CHANCELLOR Kwasi Kwarteng has confirmed that public services face further cuts of up to £18 billion per year.

This comes following his dramatic U-turn on the 45p tax rate.

Budgets will not be topped up in order to take account of soaring inflation, the Chancellor said. 

The move has been described by economic experts as one which is likely to have an “extraordinary” impact on the NHS and schools. 

Kwarteng argued that it was right to stick within spending allocations made in 2021 despite inflation now being more than twice the forecast peak of 4% made then. 

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He told BBC Radio 4: “I think it’s a matter of good practice and really important that we stick within the envelope of the CSR [the Comprehensive Spending Review]."

The Institute for Fiscal Studies (IFS) has warned than an extra £18bn is needed in each of the next two years in order to restore “the real-terms generosity intended”, because inflation is sitting at around 10%. 

Kwarteng also refused to apologise directly to the nation and to Conservative MPs who had been warned over a possible rebellion on tax plans.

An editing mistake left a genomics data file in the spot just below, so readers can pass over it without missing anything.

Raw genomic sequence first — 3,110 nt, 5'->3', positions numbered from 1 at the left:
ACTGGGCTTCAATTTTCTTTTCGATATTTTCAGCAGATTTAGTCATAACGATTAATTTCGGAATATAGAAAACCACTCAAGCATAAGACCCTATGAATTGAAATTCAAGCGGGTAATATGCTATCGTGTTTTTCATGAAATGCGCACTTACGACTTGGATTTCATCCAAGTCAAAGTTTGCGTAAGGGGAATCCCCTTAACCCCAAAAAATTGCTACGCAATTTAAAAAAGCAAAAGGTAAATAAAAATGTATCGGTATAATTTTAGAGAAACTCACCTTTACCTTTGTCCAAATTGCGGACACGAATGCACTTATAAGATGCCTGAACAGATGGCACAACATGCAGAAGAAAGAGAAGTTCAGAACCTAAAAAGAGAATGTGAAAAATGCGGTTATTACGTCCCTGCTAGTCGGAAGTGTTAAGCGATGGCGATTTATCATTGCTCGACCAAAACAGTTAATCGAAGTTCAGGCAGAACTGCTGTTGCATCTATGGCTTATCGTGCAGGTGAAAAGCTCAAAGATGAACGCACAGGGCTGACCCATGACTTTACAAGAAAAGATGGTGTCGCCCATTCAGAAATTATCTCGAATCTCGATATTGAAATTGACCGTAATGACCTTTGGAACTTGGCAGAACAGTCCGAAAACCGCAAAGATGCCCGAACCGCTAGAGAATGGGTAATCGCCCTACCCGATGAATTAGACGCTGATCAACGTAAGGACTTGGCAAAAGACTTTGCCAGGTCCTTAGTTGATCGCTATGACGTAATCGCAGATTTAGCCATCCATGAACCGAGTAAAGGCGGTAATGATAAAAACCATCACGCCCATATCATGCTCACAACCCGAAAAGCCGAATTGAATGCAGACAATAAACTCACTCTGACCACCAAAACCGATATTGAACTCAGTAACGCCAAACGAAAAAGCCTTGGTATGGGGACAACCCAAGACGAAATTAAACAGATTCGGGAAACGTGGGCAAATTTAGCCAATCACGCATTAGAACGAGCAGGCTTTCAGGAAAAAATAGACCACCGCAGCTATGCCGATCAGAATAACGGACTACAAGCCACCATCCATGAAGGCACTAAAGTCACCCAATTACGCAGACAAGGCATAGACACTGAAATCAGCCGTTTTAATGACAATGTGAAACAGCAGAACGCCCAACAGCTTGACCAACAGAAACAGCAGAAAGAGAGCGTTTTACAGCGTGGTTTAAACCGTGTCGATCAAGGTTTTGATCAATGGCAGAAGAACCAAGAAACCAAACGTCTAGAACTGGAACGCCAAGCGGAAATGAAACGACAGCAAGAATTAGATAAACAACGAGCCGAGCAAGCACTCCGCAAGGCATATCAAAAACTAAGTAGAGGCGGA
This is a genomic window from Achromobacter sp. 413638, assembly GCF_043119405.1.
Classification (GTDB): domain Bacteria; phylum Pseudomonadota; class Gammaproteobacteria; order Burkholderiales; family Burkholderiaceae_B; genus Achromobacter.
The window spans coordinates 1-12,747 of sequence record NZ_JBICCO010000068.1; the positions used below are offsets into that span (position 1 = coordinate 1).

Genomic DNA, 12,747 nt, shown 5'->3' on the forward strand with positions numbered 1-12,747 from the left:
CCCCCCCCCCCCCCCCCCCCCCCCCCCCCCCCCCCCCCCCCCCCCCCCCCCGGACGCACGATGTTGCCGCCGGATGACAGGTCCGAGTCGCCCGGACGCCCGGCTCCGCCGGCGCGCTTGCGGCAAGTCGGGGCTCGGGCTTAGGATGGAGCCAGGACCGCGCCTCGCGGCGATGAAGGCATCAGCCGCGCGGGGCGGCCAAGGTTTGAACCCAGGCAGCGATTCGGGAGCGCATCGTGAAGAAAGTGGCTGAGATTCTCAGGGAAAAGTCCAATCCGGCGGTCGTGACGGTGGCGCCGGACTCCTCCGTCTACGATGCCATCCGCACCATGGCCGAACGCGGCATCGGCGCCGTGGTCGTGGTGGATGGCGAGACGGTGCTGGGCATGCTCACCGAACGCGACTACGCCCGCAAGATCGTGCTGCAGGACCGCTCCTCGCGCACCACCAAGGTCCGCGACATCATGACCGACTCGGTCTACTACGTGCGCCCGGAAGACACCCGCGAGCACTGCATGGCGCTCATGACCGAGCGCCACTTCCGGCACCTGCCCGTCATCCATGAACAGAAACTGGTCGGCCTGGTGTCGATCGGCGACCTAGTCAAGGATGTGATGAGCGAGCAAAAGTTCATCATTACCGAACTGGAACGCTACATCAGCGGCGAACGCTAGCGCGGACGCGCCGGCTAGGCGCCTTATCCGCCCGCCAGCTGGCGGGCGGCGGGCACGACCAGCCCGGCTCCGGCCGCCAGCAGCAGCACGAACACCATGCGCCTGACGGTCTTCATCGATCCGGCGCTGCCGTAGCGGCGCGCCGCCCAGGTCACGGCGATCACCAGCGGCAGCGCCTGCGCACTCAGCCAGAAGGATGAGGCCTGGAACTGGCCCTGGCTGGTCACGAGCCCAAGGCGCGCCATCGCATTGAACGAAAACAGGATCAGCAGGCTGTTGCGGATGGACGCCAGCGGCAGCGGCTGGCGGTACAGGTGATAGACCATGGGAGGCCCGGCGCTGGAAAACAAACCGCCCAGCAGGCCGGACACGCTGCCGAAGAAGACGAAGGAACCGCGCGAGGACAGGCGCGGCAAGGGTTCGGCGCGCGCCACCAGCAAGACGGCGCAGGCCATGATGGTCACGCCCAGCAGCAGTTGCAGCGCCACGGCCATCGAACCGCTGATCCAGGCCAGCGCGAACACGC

He told the BBC’s Today programme: “There’s humiliation and contrition and I’m happy to own it.”

The confirmation of the cuts comes as the Treasury also plans real-terms cuts to benefits. 

Speaking to LBC Radio, the Chancellor refused to say whether benefits would be uprated in line with inflation amid the cost-of-living crisis. 

He said: “I’m not committed to any spending.”

Pressed on the issue of benefits, he added: “I’m not going to comment on spending today.

READ MORE: Chancellor Kwasi Kwarteng announces plans to abandon abolishing 45p tax rate

“What we are focused on is the growth plan, we have got a medium-term plan which will set out more spending policies in the near future.”

Inflation is now at 9.9% and is expected to rise to 11% in autumn, remaining at a similar level for much of next year. 

Last week, head of the IFS Paul Johnson said: “It is pretty extraordinary. There’s a real problem for schools and hospitals. It’s going to be a real squeeze.”